Tuesday, November 20, 2012

Sisig Pampanga for November Kulinarya Challenge

This month’s Kulinarya Challenge hosted by Frances of Iskandals and Jenn of Storm in my Kitchen is about one of my favorite Kapampangan dishes which, when the family moved to Tarlac City, I learned to eat, love and pray to cook, exactly in that order, is the versatile “sisig”. If you want me to salivate further by the mere mention of the word “sisig” kindly add the word Pampanga at the end to make it not just tasty but deliciously authentic, like the one I already posted before, and it will do the trick. :-)

I have no doubt that one of the culinary pride of the Kapampangan legion of Pampanga, part of Bataan and some part of Tarlac, is the amazing “sisig” – an ingenious and relatively low-cost (but hardly low-fat, lol) tasty food creation made of “inihaw” or grilled pork jowl and liver, fresh onion, calamansi extract and bird’s eye chili mixed altogether on the chopping board while …… hear this out …… while the cook’s knife (usually the wide cleaver-like type) is in “continuous up and down” motion.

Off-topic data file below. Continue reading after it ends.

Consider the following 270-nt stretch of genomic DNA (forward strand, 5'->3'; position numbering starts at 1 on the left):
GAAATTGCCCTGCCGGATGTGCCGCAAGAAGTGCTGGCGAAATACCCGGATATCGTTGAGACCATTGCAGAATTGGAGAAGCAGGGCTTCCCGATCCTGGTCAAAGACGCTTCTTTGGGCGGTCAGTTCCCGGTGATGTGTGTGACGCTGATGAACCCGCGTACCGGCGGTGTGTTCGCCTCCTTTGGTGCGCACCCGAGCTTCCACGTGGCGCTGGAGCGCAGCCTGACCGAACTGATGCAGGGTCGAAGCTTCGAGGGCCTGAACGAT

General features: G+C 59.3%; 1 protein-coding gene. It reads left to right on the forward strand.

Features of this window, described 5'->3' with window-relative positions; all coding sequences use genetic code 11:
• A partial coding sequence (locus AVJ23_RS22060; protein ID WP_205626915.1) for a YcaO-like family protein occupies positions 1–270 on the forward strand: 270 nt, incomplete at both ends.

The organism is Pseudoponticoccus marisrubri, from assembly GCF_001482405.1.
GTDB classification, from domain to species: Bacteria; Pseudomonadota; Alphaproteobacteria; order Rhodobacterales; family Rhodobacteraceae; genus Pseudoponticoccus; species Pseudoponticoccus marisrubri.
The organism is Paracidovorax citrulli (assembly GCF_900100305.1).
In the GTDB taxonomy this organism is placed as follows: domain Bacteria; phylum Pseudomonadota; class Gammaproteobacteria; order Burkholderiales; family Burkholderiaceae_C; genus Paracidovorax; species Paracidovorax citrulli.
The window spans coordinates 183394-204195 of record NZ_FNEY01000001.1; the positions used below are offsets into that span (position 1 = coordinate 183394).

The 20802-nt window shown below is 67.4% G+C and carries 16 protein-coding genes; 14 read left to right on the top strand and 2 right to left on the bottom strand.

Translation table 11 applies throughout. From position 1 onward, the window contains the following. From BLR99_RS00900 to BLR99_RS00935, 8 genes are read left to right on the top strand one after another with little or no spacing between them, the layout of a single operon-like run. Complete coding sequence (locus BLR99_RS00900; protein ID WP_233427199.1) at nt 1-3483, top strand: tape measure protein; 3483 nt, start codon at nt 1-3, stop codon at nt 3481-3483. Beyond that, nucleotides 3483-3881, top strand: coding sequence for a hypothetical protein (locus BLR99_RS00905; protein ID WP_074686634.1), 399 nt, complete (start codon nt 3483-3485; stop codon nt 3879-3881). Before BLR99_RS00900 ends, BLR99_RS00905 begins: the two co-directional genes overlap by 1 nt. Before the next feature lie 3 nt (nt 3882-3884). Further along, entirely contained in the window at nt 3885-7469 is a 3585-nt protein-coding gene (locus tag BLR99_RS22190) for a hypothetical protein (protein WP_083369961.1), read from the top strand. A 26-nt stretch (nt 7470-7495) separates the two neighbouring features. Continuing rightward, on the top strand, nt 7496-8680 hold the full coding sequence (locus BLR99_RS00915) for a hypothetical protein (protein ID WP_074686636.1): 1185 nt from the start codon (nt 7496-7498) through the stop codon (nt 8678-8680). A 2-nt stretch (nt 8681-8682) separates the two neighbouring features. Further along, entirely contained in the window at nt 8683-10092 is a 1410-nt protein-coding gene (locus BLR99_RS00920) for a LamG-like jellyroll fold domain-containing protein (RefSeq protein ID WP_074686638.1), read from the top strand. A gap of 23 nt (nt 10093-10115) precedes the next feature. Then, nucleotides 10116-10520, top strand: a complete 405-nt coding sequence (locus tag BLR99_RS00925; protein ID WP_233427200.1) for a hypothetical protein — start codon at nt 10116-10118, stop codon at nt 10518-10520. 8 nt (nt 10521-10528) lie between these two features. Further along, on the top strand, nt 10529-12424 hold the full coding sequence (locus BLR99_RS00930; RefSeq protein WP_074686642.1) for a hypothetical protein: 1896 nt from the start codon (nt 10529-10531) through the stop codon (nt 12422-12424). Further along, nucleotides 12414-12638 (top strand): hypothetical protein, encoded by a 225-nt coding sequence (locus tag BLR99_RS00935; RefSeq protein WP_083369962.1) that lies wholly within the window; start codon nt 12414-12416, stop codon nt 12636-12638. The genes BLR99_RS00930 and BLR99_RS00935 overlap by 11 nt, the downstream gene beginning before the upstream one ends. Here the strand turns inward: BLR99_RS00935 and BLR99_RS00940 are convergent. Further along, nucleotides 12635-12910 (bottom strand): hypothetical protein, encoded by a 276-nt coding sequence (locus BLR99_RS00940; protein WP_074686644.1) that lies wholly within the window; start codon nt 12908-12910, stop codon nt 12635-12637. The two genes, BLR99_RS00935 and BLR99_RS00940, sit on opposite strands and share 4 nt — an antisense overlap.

Please be careful interpreting much more replicating the last phrase above. Although “sisig” was said to have been invented by accident, we do not want a kitchen accident occurring while preparing the dish. :-) The phrase simply means continuously chopping all the ingredients together (as oppose to individual dicing or mincing), until everything is properly mixed to desired sizes and consistency slightly bonded together by the paste-like substance that will eventually developed from the repeated chopping where minced bits of meat, onion, mashed liver, meat juice and calamansi delicately combine.